Edmonton Oilers- Taylor Hall
The trade rumors surrounding Taylor Hall don’t make a lot of sense to me. Then again, the trade rumors this offseason regarding the Sharks and Joe Thornton didn’t make a lot of sense to me. Trading away your team’s best forward is rarely, if ever a good idea. Hall is an electrifying scorer with speed and a terrific release, if he isn’t setting the right tone in the dressing room, that shouldn’t be a knock him. That is management’s fault for putting together a terrible team around him and constantly firing coaches, letting the young players off the hook.
Los Angeles Kings- Anze Kopitar
Even while not producing to his usual standards, Anze Kopitar is still the most valuable of Kings forwards. He tops the Kings forwards that have played 300 or more even strength minutes in Fenwick-for percentage and is 51% in the face-off circle. He has eight points in his last two games, seven of those being assists. He makes those around him better players. One of the best in the game.
Minnesota Wild- Zach Parise
Like Koptiar, Zach Parise leads his club’s forwards in Fewnick-for percentage and is one of the toughest wingers to play against. He hacks and whacks and rarely gets called for it, a frustrating player not to retaliate against. Of all the elite top wingers in hockey, he brings that nastiness that few others do. A point per game player, 13 goals, 13 assists in 26 games, incredibly difficult to read and defend, one of the top wingers in the league.
Nashville Predators- Filip Forsberg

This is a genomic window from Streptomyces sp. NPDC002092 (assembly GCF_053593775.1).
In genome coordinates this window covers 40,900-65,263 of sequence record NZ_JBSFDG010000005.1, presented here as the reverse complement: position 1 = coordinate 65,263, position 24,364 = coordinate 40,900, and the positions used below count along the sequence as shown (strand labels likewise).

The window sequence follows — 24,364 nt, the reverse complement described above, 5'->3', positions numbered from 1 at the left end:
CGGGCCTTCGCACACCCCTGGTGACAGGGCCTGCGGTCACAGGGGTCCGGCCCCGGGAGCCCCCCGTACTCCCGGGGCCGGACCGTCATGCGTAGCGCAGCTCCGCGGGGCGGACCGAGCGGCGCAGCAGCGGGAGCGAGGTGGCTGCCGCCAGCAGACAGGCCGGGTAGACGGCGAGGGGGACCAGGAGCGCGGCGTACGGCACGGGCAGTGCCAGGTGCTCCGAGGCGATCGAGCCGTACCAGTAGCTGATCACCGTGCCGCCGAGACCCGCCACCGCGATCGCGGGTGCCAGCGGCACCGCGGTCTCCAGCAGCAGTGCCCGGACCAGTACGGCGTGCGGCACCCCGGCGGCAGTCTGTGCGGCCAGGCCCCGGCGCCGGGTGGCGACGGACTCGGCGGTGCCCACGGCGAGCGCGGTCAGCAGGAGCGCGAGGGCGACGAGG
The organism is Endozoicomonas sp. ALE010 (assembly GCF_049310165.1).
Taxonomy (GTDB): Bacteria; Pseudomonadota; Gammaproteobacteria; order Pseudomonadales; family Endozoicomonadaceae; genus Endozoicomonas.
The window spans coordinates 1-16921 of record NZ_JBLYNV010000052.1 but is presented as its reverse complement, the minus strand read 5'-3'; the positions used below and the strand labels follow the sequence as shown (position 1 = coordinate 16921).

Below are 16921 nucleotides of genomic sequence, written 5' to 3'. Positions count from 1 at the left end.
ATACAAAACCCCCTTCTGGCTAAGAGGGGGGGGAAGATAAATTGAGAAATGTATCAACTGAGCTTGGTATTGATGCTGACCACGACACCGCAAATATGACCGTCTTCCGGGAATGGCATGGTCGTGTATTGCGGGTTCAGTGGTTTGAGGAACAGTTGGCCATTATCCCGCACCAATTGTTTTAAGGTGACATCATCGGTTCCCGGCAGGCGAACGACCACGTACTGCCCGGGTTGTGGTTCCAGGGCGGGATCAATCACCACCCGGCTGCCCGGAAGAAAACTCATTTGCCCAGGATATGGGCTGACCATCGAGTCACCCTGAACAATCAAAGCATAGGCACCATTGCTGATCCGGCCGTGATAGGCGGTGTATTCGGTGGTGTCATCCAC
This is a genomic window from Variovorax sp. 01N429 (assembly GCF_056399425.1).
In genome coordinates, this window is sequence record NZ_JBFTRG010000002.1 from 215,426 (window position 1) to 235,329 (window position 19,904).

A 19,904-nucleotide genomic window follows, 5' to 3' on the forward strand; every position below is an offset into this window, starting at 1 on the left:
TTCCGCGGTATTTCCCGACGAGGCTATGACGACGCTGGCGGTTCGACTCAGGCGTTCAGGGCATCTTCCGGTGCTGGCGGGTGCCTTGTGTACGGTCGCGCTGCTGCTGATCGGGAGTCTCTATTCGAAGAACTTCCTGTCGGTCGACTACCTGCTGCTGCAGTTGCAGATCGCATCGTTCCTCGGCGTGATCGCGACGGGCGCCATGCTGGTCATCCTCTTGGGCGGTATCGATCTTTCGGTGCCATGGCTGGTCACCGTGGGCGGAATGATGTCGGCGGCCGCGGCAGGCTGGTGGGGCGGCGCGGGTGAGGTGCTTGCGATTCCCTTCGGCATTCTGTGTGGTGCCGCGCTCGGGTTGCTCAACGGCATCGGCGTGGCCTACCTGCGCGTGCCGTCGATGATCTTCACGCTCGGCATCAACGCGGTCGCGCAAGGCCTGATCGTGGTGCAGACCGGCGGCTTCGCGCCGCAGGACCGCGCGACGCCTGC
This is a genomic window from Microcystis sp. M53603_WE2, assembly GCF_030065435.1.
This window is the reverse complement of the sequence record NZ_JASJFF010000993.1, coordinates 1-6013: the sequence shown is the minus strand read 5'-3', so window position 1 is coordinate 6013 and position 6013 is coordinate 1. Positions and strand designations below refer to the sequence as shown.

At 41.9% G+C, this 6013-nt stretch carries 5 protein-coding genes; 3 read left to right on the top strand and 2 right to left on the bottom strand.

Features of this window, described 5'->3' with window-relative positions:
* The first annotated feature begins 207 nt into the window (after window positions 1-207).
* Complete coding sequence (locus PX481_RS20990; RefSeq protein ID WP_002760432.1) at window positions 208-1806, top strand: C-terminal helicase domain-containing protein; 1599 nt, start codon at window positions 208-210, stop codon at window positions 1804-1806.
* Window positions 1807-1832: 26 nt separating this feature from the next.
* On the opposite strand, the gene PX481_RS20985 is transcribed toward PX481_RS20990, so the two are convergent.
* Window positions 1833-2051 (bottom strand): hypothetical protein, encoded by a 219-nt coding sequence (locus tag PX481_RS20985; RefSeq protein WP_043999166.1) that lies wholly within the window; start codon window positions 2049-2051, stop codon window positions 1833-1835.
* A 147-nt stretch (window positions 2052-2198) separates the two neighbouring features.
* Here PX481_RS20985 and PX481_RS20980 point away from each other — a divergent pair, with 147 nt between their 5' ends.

While Forsberg is riding an extremely high PDO that is bound to come down over time, it is hard to say any other forward is truly more valuable. The Predators haven’t had many dynamite forwards in their history. Forsberg is averaging over three shots per game and leads the team with 31 points in 31 games. His offensive production is bound to come down a bit but the young forward is a phenomenal talent.
San Jose Sharks- Joe Thornton
Leading the entire National Hockey League in Corsi-for percentage, leading the Sharks in points, top-10 in the league in face-off percentage, what more could you ask for? He faces the toughest competition of any Sharks forward and crushes his opponents in terms of possession. Even at 35, one of the dominant centers in the league.
St. Louis Blues- Vladimir Tarasenko
The young Blues winger already has 20 goals and 37 points in 33 games, leading the team in both categories, with well over an average of three shots per game. One of the more creative stick handlers in the league, incredibly difficult to read where he is going to go with the puck. A budding super star for St. Louis.
Vancouver Canucks- Henrik Sedin
Arguably the hardest decision in terms of picking the most valuable forward. The twins are just so damn close over the years in terms of production. Growing up playing the center ice position, my bias is to lean towards Henrik, as he is primarily responsible for initiating puck possession from the circle.
Winnipeg Jets- Blake Wheeler
The veteran winger led the team in points last year, is tied for the team lead this year and leads the club in both Corsi-for and Fenwick-for. Winnipeg is one of those teams without a dominant No. 1 center. If they could find a true top line center, this team could jump from playoff bubble to a real contender.
That’s all she wrote for the Western Conference, have any beef with the selections? Feel free to chime in with your thoughts in the comments section!